Recognizing Symptoms In Infants Of Allergies

Infants get allergies, and symptoms can be quite varied and difficult to isolate. Many mimic signs of other illnesses and can be confusing to both the experienced and the new parent.

Infants are marvelously made. The immune system of even the minutes-old infant can recognize and differentiate between invaders and supporters and will initiate action from the appropriate body systems. Toxic substances may, unfortunately, also come to include common substances which most of us tolerate with reasonable comfort.

Most practitioners group allergens into three distict categories: foods, inhalants and environmentals.

Foods are obvious, and include among the top eight: dairy products, gluten (the protein found in wheat and its cousins), shellfish, peanuts, soy, tree nuts and corn.

Inhalants include dust mites, pollens, animal danders and grain dust. These are what most people think of when they are discussing allergies.

Environmentals are defined as those things, like chemicals, which are found with the environment and come in contact with the skin, are inhaled or ingested. Some environmental allergy triggers are laundry soap, dryer sheets, petrochemicals, paints and solvents, smoke from wood burning stoves or formaldehyde given off from wood paneling and running the self-cleaning oven.

Standardly recognized reactions to anything the body considers an allergen will sometimes include a rash of raised bumps. These welts can be red but are usually similar to mosquito bites in size and appearance. If they are hives, they will be clustered together and it is infrequent that you would find only one in an area. If the infant is suffering a contact allergy, the hives will appear at the place of contact, but if the hives are from an ingested food, they may be discovered on the stomach, hands, face, back, of inside of the thighs. Many infants do, however, suffer from external yeast infections and the parent should learn to differentiate between the tiny bumps (called satellite lesions) of a candidis infection or thrush, and the hive of allergy.

In the infant, the itchiness of hives is not able to be expressed, so will usually present as inconsolable crying. Depending on the age and mobility of the young child, the parent may also witness scratching and rolling around behaviour, as the child tries to scratch the itchy areas.

Another symptom of allergy may be eczema. This dry scaling skin condition can look almost like the shedding of skin, and may also appear behind the ears and on the scalp. On the head, it is often misdiagnosed at home as cradle cap. If it appears behind the ears, it may look as if you are not washing the child frequently enough, but it will not wash off.

Swelling of the eyes, lips and face may also be a sign of allergic reaction. If swelling occurs, it is most important to monitor the child's breathing as the possibility of swelling in the throat also exists, and if the throat swells, it could close off the breathing passage, leading to anaphlyactic shock and possibly death.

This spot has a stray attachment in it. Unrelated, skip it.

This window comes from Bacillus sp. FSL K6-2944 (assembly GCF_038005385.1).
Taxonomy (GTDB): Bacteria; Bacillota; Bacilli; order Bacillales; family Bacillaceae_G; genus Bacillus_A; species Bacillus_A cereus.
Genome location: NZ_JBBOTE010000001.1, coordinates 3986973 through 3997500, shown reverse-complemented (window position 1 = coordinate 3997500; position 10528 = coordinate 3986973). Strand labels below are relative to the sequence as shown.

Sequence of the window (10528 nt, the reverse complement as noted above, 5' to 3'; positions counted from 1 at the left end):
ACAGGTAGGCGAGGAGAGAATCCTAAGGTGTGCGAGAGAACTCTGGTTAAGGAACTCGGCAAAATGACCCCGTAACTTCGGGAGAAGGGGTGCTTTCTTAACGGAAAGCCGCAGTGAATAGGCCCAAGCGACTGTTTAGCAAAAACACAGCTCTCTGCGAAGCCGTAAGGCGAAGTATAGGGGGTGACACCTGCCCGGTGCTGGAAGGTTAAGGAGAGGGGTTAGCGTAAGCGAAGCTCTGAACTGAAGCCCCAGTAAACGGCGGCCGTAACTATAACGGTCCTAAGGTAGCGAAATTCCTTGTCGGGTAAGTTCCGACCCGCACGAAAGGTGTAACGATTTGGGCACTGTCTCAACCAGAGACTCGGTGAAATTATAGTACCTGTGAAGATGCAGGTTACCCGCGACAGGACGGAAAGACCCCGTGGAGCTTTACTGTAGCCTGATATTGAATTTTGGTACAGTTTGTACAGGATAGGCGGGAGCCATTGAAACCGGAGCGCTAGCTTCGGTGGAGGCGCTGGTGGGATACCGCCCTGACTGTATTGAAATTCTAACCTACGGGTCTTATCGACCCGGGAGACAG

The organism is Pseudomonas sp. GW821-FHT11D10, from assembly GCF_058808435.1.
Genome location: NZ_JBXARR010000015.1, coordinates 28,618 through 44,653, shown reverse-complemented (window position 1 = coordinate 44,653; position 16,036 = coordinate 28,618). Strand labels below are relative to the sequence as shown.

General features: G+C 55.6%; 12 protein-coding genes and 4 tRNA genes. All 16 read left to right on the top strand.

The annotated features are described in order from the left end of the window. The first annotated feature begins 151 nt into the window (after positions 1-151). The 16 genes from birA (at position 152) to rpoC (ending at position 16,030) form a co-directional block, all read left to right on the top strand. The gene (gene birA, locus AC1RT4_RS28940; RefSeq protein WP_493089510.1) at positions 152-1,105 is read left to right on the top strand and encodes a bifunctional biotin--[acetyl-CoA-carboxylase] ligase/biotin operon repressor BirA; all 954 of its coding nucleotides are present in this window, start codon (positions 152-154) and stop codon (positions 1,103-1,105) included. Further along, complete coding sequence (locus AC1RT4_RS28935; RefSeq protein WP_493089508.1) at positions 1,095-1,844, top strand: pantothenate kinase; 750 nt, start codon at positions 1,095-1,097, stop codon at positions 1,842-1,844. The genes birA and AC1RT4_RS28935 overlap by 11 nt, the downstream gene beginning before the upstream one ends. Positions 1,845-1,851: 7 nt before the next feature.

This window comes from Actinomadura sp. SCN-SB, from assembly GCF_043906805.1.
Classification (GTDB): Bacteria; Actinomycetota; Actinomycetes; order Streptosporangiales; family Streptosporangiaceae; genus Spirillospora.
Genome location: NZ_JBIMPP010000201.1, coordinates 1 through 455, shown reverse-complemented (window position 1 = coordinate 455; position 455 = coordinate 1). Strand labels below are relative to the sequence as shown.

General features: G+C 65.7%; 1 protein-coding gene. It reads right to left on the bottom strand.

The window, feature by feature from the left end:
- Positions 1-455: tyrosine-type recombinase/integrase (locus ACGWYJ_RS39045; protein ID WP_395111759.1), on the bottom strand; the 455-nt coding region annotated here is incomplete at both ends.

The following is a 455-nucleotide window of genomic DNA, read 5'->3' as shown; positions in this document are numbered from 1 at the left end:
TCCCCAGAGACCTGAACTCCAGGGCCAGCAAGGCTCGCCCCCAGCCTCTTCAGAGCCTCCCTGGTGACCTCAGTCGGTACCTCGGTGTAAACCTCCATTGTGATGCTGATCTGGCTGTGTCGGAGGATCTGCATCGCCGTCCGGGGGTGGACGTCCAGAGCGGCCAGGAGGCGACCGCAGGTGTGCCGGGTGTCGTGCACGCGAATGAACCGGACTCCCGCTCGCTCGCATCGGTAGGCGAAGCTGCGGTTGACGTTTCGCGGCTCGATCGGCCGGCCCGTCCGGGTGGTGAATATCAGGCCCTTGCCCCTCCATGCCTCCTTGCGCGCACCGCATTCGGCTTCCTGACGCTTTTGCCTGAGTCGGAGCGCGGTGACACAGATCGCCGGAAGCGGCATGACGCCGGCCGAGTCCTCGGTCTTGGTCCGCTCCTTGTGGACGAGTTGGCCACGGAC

Some children will suffer breathing problems, a constant runny or dripping nose, and seemingly weeping eyes. Many undergo treatment for plugged tear ducts, or are treated for frequent colds with over-the-counter decongestants and anti-histamine combination products. Some children who have sinus problems, may develop a cough as the throat because inflamed from drainage at night and during nap times.

Even young infants who are exclusively breast-fed can exhibit signs of food allergy. More often than not, these sensitized reactions occur because of exposure in utero or during nursing in a genetically predisposed child. Mom's diet is causing the allergic reaction. Most likely a factor in these instances are bovine dairy products.

If the child is reacting to something in the mother's diet, one will probably find that he has a bloated stomach, suffers from chronic or constant gas, spits up frequently and cries incessantly. Some will projectile vomit after eating. Stools may be infrequent, leading to constipation, or, they may be watery, extremely loose and of the wrong colour for a breast-fed baby. The baby may cry upon moving her bowels or passing urine. Many physicians mistake symptoms of allergy for colic and counsel parents to wait for it to pass (usually by 6 months of age), when a simple elimination of dairy from the mother's diet would produce a much more contented baby.

An infant experiencing allergic reaction may sleep much more than is considered normal for his or her chronological age. Conversely, they may sleep little and seem to be unable to self-calm - needing almost constant attention from the parent. The child may also eat non-stop, mistaking the pains of flatulence, for the pangs of hunger. Other children will refuse to eat at all, resulting in a diagnosis of failure to thrive.

For some children, food allergy causes them to overeat, but the brain can only deal with the toxins by storing them as fat. These children will have huge bellies but emaciated legs and arms. If the reaction is to wheat gluten, they may have a peculiar rash on the buttocks and upper thighs known as DH, or dermatitis herpetiforma.

Signs and symptoms of allergy can be confusing even to the adult sufferer, and, indeed, often seem contradictory. A concerned parent, or one who has a family history of allergy, should consult with a qualified specialist who can advise her on the warning signs of allergy in infancy and who can provide him with some ideas for prevention.

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